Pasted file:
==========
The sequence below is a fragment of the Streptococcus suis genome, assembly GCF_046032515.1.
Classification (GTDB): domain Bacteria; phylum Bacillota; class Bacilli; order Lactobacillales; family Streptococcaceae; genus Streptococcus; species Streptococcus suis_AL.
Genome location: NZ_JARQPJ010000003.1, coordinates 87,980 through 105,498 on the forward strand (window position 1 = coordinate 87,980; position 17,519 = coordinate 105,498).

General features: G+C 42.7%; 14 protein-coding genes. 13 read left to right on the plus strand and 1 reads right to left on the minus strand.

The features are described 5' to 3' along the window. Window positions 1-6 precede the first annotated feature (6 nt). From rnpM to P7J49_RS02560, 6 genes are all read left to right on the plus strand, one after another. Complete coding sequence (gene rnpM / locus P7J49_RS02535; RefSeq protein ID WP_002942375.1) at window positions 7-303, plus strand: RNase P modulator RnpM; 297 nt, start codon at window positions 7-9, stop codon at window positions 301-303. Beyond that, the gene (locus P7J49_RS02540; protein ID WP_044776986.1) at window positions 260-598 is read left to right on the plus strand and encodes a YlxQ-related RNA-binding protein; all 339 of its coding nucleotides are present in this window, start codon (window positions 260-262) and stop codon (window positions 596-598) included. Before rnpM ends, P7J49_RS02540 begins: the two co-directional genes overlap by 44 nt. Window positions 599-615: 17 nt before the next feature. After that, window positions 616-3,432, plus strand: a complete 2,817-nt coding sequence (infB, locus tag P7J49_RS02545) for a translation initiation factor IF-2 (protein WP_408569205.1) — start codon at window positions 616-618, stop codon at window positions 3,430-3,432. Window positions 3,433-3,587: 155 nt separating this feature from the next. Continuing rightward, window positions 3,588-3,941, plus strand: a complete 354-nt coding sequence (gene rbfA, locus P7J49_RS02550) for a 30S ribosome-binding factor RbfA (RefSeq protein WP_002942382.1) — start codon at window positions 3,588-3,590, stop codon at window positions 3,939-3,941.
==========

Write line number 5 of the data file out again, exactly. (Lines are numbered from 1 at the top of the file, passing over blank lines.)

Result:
The features are described 5' to 3' along the window. Window positions 1-6 precede the first annotated feature (6 nt). From rnpM to P7J49_RS02560, 6 genes are all read left to right on the plus strand, one after another. Complete coding sequence (gene rnpM / locus P7J49_RS02535; RefSeq protein ID WP_002942375.1) at window positions 7-303, plus strand: RNase P modulator RnpM; 297 nt, start codon at window positions 7-9, stop codon at window positions 301-303. Beyond that, the gene (locus P7J49_RS02540; protein ID WP_044776986.1) at window positions 260-598 is read left to right on the plus strand and encodes a YlxQ-related RNA-binding protein; all 339 of its coding nucleotides are present in this window, start codon (window positions 260-262) and stop codon (window positions 596-598) included. Before rnpM ends, P7J49_RS02540 begins: the two co-directional genes overlap by 44 nt. Window positions 599-615: 17 nt before the next feature. After that, window positions 616-3,432, plus strand: a complete 2,817-nt coding sequence (infB, locus tag P7J49_RS02545) for a translation initiation factor IF-2 (protein WP_408569205.1) — start codon at window positions 616-618, stop codon at window positions 3,430-3,432. Window positions 3,433-3,587: 155 nt separating this feature from the next. Continuing rightward, window positions 3,588-3,941, plus strand: a complete 354-nt coding sequence (gene rbfA, locus P7J49_RS02550) for a 30S ribosome-binding factor RbfA (RefSeq protein WP_002942382.1) — start codon at window positions 3,588-3,590, stop codon at window positions 3,939-3,941.